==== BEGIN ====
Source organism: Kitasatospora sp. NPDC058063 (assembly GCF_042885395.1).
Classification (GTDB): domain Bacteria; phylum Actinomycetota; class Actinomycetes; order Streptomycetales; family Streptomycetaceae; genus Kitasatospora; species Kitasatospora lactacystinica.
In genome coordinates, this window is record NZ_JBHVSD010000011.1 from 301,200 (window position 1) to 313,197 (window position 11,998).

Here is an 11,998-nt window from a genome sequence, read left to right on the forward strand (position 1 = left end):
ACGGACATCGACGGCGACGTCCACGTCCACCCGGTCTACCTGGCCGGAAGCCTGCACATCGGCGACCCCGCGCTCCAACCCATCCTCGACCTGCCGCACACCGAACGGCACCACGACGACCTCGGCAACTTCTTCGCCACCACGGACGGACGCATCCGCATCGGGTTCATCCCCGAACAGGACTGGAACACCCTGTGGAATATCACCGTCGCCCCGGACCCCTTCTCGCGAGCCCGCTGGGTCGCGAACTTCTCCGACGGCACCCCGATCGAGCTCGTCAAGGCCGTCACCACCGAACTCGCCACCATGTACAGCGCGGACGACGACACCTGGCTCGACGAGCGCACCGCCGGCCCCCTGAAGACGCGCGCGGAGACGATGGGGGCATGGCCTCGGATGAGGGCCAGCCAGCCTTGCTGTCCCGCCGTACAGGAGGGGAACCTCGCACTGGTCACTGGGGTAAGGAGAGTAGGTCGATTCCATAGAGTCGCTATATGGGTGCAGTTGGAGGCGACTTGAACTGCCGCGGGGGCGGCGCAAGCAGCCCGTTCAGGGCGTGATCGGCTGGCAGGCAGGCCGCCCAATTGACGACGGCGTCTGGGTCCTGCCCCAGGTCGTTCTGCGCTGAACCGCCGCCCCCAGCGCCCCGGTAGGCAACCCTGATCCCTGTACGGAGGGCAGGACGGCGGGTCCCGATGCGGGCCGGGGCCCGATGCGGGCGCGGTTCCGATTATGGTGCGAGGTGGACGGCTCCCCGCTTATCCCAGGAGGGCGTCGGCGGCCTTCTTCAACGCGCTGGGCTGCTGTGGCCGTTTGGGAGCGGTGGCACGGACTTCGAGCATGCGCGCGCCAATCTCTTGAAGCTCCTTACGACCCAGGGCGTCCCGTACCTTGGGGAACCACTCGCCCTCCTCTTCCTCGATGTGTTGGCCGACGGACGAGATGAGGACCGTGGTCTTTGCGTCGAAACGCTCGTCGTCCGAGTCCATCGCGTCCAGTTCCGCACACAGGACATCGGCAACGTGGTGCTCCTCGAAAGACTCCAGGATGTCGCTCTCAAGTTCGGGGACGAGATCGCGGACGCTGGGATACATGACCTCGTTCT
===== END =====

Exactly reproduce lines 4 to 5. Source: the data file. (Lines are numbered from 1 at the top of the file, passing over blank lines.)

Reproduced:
Here is an 11,998-nt window from a genome sequence, read left to right on the forward strand (position 1 = left end):
ACGGACATCGACGGCGACGTCCACGTCCACCCGGTCTACCTGGCCGGAAGCCTGCACATCGGCGACCCCGCGCTCCAACCCATCCTCGACCTGCCGCACACCGAACGGCACCACGACGACCTCGGCAACTTCTTCGCCACCACGGACGGACGCATCCGCATCGGGTTCATCCCCGAACAGGACTGGAACACCCTGTGGAATATCACCGTCGCCCCGGACCCCTTCTCGCGAGCCCGCTGGGTCGCGAACTTCTCCGACGGCACCCCGATCGAGCTCGTCAAGGCCGTCACCACCGAACTCGCCACCATGTACAGCGCGGACGACGACACCTGGCTCGACGAGCGCACCGCCGGCCCCCTGAAGACGCGCGCGGAGACGATGGGGGCATGGCCTCGGATGAGGGCCAGCCAGCCTTGCTGTCCCGCCGTACAGGAGGGGAACCTCGCACTGGTCACTGGGGTAAGGAGAGTAGGTCGATTCCATAGAGTCGCTATATGGGTGCAGTTGGAGGCGACTTGAACTGCCGCGGGGGCGGCGCAAGCAGCCCGTTCAGGGCGTGATCGGCTGGCAGGCAGGCCGCCCAATTGACGACGGCGTCTGGGTCCTGCCCCAGGTCGTTCTGCGCTGAACCGCCGCCCCCAGCGCCCCGGTAGGCAACCCTGATCCCTGTACGGAGGGCAGGACGGCGGGTCCCGATGCGGGCCGGGGCCCGATGCGGGCGCGGTTCCGATTATGGTGCGAGGTGGACGGCTCCCCGCTTATCCCAGGAGGGCGTCGGCGGCCTTCTTCAACGCGCTGGGCTGCTGTGGCCGTTTGGGAGCGGTGGCACGGACTTCGAGCATGCGCGCGCCAATCTCTTGAAGCTCCTTACGACCCAGGGCGTCCCGTACCTTGGGGAACCACTCGCCCTCCTCTTCCTCGATGTGTTGGCCGACGGACGAGATGAGGACCGTGGTCTTTGCGTCGAAACGCTCGTCGTCCGAGTCCATCGCGTCCAGTTCCGCACACAGGACATCGGCAACGTGGTGCTCCTCGAAAGACTCCAGGATGTCGCTCTCAAGTTCGGGGACGAGATCGCGGACGCTGGGATACATGACCTCGTTCT